In assembling the preferred embodiment of nozzle of the invention, the orifice disc 14, the fluid distributor 16, and the distributor retainer 18 are first slipped through the open end of passage 12 until they are positioned as shown in FIG. l. The retainer member or nippic 20 to which the filter 54 is attached is then screwed into the open end of the passage 12. Edge 58 will first pass the internal threads 50 and then enter zone B, but will not carry any chips or other particulate contaminants which may be present in the thread grooves, since surface 60 adjacent this end of the nipple does not threadedly engage the internal threads 50 in the passage 12. By the time threaded engagement does commence between threads 50 and 52, end 58 of the nipple will enter zone A. Continued threading of the nipple 20 into the passage 12 will sweep chips and other particulate contaminants from the thread grooves. However, movement of any of these chips which are larger than the dimension of clearance c to a location on end 58 of the nipple will be prevented by this small clearance. Instead, these chips will deposit in the chamber 62 in zone B where they cannot be flushed by the fluid stream when the nozzle is placed into use.
It will be understood when considering the above description of the invention that, in addition to the blockage of movement of particulate contaminants which may be present upon the threads of the nozzle body in zone A, the overall length of the internal thread 50 as well as external thread 52 may be and is preferably substantially reduced over that of the prior nozzles. Since the interal threads 50 no longer need extend to the end 30 of the passage, and since threads 50 and 52 actually should be shortened to the extent that they do not extend into zone A, a saving in manufacturing expense may be realized and the liklihood of the presence of 5 chips is actually reduced.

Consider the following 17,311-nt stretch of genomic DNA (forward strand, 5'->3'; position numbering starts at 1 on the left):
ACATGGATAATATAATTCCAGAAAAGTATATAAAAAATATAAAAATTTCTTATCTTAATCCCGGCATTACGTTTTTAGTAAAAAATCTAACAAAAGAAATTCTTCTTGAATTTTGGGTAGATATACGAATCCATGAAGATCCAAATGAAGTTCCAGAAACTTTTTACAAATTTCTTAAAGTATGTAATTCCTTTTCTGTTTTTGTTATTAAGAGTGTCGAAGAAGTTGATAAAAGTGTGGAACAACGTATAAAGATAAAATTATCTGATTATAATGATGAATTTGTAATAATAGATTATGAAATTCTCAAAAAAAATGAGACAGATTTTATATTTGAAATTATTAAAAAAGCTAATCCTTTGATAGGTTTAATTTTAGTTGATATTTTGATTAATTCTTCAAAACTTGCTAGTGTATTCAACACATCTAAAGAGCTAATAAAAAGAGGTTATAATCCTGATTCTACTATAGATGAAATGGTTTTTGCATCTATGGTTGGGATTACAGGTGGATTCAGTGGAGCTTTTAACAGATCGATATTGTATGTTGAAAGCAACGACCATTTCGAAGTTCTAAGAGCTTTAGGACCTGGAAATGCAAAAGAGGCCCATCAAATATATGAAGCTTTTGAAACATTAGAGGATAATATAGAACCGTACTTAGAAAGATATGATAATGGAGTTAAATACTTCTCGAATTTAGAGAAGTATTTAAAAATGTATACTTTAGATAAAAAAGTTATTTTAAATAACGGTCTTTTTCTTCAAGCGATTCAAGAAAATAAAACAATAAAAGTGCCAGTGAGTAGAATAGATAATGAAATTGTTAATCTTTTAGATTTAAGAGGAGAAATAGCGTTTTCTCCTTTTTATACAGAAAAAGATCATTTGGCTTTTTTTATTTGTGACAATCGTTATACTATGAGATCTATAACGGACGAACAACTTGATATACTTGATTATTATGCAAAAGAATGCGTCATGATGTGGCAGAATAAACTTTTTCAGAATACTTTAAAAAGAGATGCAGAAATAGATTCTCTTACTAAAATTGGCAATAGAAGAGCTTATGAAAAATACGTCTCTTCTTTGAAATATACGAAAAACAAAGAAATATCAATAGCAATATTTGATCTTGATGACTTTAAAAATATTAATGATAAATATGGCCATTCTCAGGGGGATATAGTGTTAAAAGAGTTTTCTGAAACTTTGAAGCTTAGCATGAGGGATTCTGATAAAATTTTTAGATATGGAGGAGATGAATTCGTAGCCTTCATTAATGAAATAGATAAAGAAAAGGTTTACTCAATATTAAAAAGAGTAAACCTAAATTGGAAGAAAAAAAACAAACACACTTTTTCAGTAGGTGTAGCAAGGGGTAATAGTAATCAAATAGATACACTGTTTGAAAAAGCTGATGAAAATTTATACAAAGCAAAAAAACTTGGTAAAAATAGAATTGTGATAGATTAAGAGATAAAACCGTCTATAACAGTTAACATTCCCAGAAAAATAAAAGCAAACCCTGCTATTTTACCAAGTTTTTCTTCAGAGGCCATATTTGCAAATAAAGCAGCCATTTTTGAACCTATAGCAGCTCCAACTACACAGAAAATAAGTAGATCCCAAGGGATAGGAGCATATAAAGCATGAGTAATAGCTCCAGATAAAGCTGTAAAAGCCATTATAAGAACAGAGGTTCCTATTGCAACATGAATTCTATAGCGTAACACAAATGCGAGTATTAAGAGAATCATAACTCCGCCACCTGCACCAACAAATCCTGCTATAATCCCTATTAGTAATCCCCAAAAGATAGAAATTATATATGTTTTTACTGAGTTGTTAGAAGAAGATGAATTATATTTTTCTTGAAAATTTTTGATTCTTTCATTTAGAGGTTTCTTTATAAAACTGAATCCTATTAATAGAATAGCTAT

It will also be understood that the embodiment of the present invention which has been described is merely illustrative of an application of the principles of the invention. Numerous modifications may be made by those skilled in the art without departing from the true spirit and scope of the invention.
What is claimed is: 1. A method of assembling a fluid nozzle which prevents the clogging of the minute fluid spray passages in the nozzle body by particulate contaminants present on threads in the nozzle body, comprising:
internally threading a threaded member into a passage in the body,
moving a surface of the threaded member into a zone where the surface is positioned relative to the internal surface of said body passage such that the clearance between said surfaces is smaller than the minimum cross sectional dimension of said minute fluid passages, said surface being moved into said zone before or substantially simultaneously with the commencement of threading said threaded member into said passage, said zone being located between the threads and said minute fluid passages, and
continuing to thread the threaded member into the body until the threaded member is fully positioned in the body while maintaining said clearance between said surfaces, whereby movement toward said minute fluid passages of the particulate contaminants present on the threads is blocked by said clearance in said zone.
2. The method of claim 1 wherein the blocked particulate contaminants are trapped in a chamber between the threads and said zone.
3. The method of claim 1 wherein said minute fluid passages comprise the fluid distribution passages of distributor means and the orifice of a spray nozzle, and
said threaded member comprises retaining means.